China represents the second largest theatrical market in the world, and is quickly becoming the benchmark for international success for movie studios. When big budget risks such as Terminator Genisys and Pacific Rim failed to spark at the box office in western markets, they found resounding success among Chinese audiences, where moviegoers are not only accustomed to Hollywood’s over-the-top flare and spectacle, but outright expect it. It’s needless to say that catering to the Chinese market is becoming increasingly important for studios producing global content these days.
There are caveats, though.
In China, Netflix cannot operate without specific permission from the government, and even then it has to walk a razor-thin line over the nature of content it can and cannot distribute in the country. The Chinese government monitors, moderates and censors all content its citizens can access online.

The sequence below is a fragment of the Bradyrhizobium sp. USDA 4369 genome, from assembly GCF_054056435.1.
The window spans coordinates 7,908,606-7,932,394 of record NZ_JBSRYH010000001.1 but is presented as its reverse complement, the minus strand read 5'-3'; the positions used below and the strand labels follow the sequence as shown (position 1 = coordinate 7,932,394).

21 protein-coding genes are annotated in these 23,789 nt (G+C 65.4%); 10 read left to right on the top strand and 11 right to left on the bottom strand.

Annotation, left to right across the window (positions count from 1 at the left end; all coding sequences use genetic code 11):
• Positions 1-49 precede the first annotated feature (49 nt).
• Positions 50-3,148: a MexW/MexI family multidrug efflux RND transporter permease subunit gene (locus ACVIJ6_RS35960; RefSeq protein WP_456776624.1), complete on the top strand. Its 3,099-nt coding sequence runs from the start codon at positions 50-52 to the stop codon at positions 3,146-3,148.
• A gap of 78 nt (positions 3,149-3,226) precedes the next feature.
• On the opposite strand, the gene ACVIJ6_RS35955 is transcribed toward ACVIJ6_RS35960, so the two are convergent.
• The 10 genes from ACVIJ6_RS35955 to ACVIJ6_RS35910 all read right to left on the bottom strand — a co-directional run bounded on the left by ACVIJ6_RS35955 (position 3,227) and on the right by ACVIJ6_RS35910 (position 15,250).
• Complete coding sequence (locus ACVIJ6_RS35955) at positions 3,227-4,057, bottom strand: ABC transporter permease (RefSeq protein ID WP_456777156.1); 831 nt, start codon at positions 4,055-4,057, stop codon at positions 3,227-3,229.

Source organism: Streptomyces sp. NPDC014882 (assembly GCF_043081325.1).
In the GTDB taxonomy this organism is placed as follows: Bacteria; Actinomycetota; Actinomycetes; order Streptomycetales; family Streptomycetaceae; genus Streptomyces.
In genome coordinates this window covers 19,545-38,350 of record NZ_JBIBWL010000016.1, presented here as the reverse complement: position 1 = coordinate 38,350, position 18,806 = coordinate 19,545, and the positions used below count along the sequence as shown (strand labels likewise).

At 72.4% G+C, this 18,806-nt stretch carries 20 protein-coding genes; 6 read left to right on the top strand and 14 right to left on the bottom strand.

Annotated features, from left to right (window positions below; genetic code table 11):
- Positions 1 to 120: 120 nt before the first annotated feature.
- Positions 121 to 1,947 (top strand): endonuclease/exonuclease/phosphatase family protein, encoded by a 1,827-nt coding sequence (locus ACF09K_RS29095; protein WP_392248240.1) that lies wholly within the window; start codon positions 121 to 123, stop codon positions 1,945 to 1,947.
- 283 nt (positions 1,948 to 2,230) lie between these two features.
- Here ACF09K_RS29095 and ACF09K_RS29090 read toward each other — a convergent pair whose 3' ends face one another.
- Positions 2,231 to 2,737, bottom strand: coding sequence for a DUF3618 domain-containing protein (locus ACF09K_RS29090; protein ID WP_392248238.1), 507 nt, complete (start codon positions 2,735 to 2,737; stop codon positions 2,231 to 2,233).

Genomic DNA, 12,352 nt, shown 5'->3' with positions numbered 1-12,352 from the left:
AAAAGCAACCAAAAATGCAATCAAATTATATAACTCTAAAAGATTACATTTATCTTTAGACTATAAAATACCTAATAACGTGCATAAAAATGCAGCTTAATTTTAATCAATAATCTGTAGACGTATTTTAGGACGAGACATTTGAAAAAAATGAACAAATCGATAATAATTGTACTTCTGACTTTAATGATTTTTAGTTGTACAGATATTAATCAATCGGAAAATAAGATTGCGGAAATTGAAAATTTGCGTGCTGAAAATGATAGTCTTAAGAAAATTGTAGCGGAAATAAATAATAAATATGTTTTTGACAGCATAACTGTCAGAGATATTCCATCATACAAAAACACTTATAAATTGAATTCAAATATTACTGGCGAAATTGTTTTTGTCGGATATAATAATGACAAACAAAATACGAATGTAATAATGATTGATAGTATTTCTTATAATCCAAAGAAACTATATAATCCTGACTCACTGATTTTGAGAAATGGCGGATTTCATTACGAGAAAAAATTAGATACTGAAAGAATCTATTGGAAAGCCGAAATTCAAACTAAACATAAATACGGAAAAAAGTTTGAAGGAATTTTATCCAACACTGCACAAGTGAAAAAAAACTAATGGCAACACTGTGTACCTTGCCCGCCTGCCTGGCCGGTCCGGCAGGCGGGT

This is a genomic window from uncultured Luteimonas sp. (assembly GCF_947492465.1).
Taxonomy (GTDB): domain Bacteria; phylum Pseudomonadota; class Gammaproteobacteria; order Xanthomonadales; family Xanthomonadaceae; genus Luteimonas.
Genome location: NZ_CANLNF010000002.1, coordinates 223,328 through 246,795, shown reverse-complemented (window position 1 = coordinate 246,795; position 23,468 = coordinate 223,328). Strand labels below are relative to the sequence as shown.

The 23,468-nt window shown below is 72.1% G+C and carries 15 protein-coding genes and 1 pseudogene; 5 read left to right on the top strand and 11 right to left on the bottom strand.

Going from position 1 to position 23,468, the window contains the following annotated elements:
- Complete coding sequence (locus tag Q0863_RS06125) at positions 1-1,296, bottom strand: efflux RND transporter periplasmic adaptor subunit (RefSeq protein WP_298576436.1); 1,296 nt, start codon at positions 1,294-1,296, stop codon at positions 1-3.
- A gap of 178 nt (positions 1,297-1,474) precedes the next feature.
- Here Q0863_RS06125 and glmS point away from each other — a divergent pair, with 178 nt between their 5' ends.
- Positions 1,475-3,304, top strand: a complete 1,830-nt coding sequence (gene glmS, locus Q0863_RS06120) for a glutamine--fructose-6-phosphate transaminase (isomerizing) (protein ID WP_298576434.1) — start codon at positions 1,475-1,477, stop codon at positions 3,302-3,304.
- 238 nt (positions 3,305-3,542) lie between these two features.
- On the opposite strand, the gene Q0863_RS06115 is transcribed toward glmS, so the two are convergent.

Netflix’s “House of Cards” found an unlikely audience on Chinese streaming site Sohu, to the extent that it became the most popular show at the time before censorship authorities caught wind of it and took it down. Chinese censorship laws prevent not only violence and sexually explicit content, but also dictate that any content based on anti-authoritarian, anti-military, religious or political themes be blocked altogether.
“Recently, China’s online entertainment censorship regulations have actually become stricter and must officially meet the same standards met by more conservative television stations,” says Aynne Kokas, an Assistant Professor of Media Studies at the University of Virginia. “In practice, online content is much more difficult to regulate because of the vast numbers of distribution options available. But I don’t foresee a more formal liberalization of online censorship happening in the near term.”